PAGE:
Adrian Miller, 2017
Adrian Miller vividly tells the stories of the African Americans who worked in the presidential food service as chefs, personal cooks, butlers, stewards,and servers for every First Family since George and Martha Washington. Miller brings together the names and words of more than 150 black men and women who played remarkable roles in unforgettable events in the nation's history.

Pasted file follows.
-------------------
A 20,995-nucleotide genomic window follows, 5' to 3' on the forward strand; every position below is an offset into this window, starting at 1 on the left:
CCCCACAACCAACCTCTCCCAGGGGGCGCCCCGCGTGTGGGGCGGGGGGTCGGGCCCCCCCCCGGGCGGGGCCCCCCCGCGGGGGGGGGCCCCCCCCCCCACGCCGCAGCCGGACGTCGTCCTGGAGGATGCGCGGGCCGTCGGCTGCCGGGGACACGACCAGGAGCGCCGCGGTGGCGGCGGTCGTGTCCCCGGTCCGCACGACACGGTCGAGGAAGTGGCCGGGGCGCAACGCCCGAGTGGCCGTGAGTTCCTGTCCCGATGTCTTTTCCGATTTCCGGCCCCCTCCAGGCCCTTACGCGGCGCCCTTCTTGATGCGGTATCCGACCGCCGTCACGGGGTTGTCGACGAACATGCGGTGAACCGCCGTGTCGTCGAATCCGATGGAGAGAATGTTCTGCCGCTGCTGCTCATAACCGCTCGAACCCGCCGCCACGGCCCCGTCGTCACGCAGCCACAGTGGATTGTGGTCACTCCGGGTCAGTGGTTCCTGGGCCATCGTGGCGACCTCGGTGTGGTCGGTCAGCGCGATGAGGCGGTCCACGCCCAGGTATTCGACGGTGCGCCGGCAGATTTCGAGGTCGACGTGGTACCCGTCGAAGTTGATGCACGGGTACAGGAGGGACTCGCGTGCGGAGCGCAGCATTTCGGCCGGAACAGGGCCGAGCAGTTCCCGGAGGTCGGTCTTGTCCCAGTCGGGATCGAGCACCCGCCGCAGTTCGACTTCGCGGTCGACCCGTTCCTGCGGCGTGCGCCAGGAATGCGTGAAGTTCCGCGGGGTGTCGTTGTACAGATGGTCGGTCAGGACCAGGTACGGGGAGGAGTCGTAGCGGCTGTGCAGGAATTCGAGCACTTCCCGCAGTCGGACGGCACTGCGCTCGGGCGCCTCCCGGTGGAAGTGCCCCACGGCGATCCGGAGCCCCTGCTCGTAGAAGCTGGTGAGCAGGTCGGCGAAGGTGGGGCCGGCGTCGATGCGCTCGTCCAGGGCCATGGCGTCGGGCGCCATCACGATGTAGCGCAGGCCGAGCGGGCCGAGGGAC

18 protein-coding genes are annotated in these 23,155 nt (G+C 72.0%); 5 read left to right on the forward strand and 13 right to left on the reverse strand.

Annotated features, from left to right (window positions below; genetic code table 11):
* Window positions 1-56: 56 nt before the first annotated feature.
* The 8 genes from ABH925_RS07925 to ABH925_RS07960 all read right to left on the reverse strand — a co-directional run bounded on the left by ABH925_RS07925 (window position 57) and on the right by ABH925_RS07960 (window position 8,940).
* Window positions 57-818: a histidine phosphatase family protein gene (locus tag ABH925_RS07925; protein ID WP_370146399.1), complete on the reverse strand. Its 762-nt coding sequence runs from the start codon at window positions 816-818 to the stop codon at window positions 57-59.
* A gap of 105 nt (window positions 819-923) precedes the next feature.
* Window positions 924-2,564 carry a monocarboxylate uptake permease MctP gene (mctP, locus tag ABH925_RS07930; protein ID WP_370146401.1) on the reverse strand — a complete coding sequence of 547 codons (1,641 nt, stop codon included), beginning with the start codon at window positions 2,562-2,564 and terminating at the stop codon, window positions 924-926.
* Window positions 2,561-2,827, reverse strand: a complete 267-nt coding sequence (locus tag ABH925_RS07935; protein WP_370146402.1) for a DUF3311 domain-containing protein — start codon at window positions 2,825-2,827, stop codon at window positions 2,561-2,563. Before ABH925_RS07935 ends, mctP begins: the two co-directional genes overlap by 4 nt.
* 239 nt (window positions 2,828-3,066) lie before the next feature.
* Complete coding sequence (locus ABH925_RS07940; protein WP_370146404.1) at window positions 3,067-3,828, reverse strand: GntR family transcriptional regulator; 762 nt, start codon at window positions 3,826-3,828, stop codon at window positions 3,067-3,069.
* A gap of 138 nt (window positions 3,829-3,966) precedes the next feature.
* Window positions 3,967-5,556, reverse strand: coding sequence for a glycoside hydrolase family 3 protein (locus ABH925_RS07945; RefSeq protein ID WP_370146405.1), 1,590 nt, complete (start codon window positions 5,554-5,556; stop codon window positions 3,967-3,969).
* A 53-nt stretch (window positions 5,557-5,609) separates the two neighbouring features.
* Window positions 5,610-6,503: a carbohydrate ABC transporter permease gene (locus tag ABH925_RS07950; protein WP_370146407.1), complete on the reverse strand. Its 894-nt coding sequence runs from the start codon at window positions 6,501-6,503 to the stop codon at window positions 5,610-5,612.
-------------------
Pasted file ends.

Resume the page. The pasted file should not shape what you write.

A treasury of information about cooking techniques and equipment, the book includes twenty recipes for which black chefs were celebrated. From Samuel Fraunces's "onions done in the Brazilian way" for George Washington to Zephyr Wright's popovers, beloved by LBJ's family, Miller highlights African Americans' contributions to our shared American foodways. Surveying the labor of enslaved people during the antebellum period and the gradual opening of employment after Emancipation, Miller highlights how food-related work slowly became professionalized and the important part African Americans played in that process. His chronicle of the daily table in the White House proclaims a fascinating new American story.